Mammoth Lakes Trail System Photo
The USFS has proposed to formally give snowmobiles, timbersleds, and other tracked vehicles free range across most of the northern half of the Inyo National Forest, with only our most crowded winter trailhead—at the Lake Mary winter road closure—set aside (until April 17) for skiing, snowshoeing and nonmotorized snowplay, despite the fact that these nonmotorized activities comprise the vast majority of winter recreation in the Eastern Sierra.
Winter Wildlands Alliance recognizes that snowmobiling is a legitimate use of designated national forest lands, and that certain informal agreements have been reached over the last three or four decades regarding separation of conflicting winter recreation activities. We believe there are balanced solutions to minimize conflict between uses, and specific ways to allow access to high-quality snowmobile experiences on the Inyo National Forest without so severely diminishing access to high-quality nonmotorized experiences for the 98% of people who recreate without motorized vehicles.
Advocating for a Balanced, Common-Sense Alternative
The forest has promised to develop other alternatives based on public comment. In other words, we now have an opportunity to suggest more reasonable alternatives for the forest to consider for the future management of all forms of public-access winter recreation for decades to come. For example:
- Shady Rest: We support the alternative being developed by the Inyo NF and the Town of Mammoth Lakes to separate motorized and nonmotorized winter recreation in the Shady Rest area. This new proposed scenario would allow for motorized staging at the New Shady Rest Campground dumpstation at the corner of CA203 and Sawmill Cutoff Road, with a designated OSV trail around the west side of Shady Rest Park for direct groomed access to nearly 100 miles of groomed snowmobile trails. The town’s groomed Nordic loops, accessible from the Welcome Center parking lot, as well as Shady Rest Park itself, would not be designated open to motorized over-snow use. This would minimize conflict between incompatible uses at one of the town’s most popular winter recreation access points, and would be a huge improvement for all users over the current situation.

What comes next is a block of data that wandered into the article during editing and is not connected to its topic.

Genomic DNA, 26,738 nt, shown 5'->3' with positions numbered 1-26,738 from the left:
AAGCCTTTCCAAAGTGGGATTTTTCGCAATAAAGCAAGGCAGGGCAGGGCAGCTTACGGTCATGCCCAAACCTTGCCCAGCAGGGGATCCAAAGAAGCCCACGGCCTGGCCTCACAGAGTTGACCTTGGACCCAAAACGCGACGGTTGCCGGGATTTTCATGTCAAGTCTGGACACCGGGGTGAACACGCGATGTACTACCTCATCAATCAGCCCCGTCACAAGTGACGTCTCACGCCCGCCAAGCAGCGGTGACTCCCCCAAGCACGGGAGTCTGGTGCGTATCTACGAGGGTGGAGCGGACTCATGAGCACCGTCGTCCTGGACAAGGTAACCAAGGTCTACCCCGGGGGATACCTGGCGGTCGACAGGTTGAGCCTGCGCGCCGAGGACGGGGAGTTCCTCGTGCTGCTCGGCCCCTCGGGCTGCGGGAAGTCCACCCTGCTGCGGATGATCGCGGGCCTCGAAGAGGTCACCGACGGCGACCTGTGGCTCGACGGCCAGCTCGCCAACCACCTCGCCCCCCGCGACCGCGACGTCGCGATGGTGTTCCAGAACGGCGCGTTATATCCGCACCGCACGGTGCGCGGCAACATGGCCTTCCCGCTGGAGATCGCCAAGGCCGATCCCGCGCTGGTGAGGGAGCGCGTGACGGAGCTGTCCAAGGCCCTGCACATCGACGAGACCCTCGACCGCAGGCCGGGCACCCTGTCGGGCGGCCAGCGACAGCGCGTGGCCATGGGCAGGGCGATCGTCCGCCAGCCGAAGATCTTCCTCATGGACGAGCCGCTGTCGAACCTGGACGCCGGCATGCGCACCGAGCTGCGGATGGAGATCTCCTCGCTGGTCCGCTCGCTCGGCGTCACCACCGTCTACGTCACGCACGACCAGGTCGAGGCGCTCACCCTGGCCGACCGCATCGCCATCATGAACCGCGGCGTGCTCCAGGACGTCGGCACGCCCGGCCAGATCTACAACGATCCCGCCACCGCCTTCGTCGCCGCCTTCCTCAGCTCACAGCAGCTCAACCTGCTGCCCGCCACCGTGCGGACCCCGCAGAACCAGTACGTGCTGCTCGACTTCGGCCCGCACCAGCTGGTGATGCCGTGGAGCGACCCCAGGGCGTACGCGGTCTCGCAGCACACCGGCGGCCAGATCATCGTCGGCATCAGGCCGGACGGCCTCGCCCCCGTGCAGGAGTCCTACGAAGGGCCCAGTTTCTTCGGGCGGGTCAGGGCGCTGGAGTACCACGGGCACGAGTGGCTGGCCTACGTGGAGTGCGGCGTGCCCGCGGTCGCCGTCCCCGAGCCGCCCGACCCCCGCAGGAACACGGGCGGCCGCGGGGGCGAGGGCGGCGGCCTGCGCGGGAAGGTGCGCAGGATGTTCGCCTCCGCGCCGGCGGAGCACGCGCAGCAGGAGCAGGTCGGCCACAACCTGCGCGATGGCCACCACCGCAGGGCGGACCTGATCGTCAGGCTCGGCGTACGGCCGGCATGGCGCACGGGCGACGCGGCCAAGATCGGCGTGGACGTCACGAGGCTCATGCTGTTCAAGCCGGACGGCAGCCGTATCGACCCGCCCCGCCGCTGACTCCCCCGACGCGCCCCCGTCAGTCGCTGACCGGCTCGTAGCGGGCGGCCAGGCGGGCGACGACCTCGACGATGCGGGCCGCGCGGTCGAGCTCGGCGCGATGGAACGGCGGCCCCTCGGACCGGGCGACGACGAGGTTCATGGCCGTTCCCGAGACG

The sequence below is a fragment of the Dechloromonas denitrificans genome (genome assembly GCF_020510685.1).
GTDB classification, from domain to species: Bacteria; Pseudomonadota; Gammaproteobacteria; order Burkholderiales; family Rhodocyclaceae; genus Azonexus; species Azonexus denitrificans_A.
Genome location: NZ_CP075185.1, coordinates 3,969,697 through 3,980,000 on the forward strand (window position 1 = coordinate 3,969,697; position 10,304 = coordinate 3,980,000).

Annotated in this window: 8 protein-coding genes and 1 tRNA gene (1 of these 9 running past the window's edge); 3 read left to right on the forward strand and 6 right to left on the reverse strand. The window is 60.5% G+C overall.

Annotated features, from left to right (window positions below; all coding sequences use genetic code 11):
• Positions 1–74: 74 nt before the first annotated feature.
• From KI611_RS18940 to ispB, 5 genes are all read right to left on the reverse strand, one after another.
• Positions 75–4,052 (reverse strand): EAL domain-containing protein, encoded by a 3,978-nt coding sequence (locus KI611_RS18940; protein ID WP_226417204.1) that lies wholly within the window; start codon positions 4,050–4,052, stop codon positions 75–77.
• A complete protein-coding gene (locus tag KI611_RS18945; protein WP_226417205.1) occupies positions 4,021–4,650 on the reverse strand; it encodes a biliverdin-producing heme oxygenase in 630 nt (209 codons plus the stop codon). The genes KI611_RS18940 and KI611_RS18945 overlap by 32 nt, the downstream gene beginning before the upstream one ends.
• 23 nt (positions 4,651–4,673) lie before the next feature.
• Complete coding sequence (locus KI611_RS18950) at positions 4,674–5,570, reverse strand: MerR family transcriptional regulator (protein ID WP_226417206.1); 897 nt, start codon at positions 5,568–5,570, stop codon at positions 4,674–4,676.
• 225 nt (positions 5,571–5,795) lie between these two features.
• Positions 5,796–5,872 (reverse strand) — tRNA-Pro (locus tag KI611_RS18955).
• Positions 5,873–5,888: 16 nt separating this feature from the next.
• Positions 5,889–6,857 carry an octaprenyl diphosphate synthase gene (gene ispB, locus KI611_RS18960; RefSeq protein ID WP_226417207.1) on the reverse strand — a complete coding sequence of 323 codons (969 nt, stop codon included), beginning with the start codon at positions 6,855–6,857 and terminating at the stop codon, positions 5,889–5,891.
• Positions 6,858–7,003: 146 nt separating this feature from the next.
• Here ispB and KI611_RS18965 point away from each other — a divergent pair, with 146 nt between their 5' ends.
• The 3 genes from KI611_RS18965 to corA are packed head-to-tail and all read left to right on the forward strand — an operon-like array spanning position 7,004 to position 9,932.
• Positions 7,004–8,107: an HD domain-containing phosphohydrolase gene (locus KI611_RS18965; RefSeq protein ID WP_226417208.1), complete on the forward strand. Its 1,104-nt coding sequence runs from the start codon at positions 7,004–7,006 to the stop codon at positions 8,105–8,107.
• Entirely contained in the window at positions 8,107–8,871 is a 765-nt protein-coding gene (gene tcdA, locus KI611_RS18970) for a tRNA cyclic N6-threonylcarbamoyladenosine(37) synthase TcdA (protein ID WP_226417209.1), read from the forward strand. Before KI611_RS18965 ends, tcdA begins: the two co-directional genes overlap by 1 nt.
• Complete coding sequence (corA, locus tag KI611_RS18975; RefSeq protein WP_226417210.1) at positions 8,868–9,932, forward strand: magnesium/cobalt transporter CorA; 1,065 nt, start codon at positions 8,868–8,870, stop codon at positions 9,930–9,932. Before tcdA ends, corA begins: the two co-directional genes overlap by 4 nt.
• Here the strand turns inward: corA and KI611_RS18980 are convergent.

- Sherwins: The Sherwins Front—from Mill City and Mammoth Rock to Bardini and the Tele Bowls—is a renowned, world-class, frontcountry human-powered ski and snowboard area right at the edge of Mammoth Lakes. The Sherwins Meadow is a popular and easily-accessible area for walking, Nordic skiing, snowshoeing and family snowplay. These areas are generally nonmotorized in summer—with singletrack trails open to equestrians, hikers and mountain bikers but not e-bikes or dirt bikes—and were recommended to be nonmotorized in winter in the community-developed Sherwins Area Recreation Plan (SHARP), as adopted by the Town of Mammoth Lakes in 2009. As with the Shady Rest proposal above, we highly support the development of an alternative that would not designate the Sherwins area for motorized OSV use. This would protect the meadow and the popular backcountry ski and snowboard zones and uphill tracks for quiet, nonmotorized recreation and natural soundscapes. There is plenty of room at the propane tanks and borrow pit parking areas to create a simple, strategic separation between nonmotorized and motorized staging. This would allow for direct OSV access to thousands of acres of cross-country snowmobiling by way of a designated OSV trail that follows Sherwin Creek Road to the motocross area and beyond (rather than straight through the walking and sledding area and over the south-facing slopes and manzanita across from the Tele Bowls), effectively minimizing conflict between incompatible uses and allowing for a range of different recreation experiences for all people.
- Other areas under consideration for motorized over-snow vehicle use designation include: Tioga Pass/Saddlebag, Parker Bench, Obsidian Dome/Hartley Springs, Mammoth Scenic Loop, Earthquake Dome, Minaret Vista, Mammoth Lakes Basin, Mill City, Convict Lake, Rock Creek, Onion Valley, Whitney Portal, Horseshoe Meadows.
What Should I Write?
We encourage skiers, snowshoers, conservationists, local homeowners, conscientious snowmobilers, business owners, visitors, and people who just like to be able to walk in the woods at the edge of town with their kids and dogs to help us advocate for a common-sense, equitable winter travel plan that can work for everybody, not just the 1-2% of people who have snowmobiles.
- Comments should focus on striking a fair balance between all types of recreation on public lands, minimizing conflict between different uses, and minimizing impacts to wildlife, natural resources and neighborhoods.
- Be as specific as you can in your comments and suggestions. Use this interactive map to see how the proposal might impact you and your favorite areas to recreate. Reference specific geographical areas and landmarks (as in the suggested examples above) to help the Forest Service develop understandable and enforceable routes and boundaries.
- The Forest Service promises to read and consider every unique comment submitted by the deadline. Read more about writing effective comments here.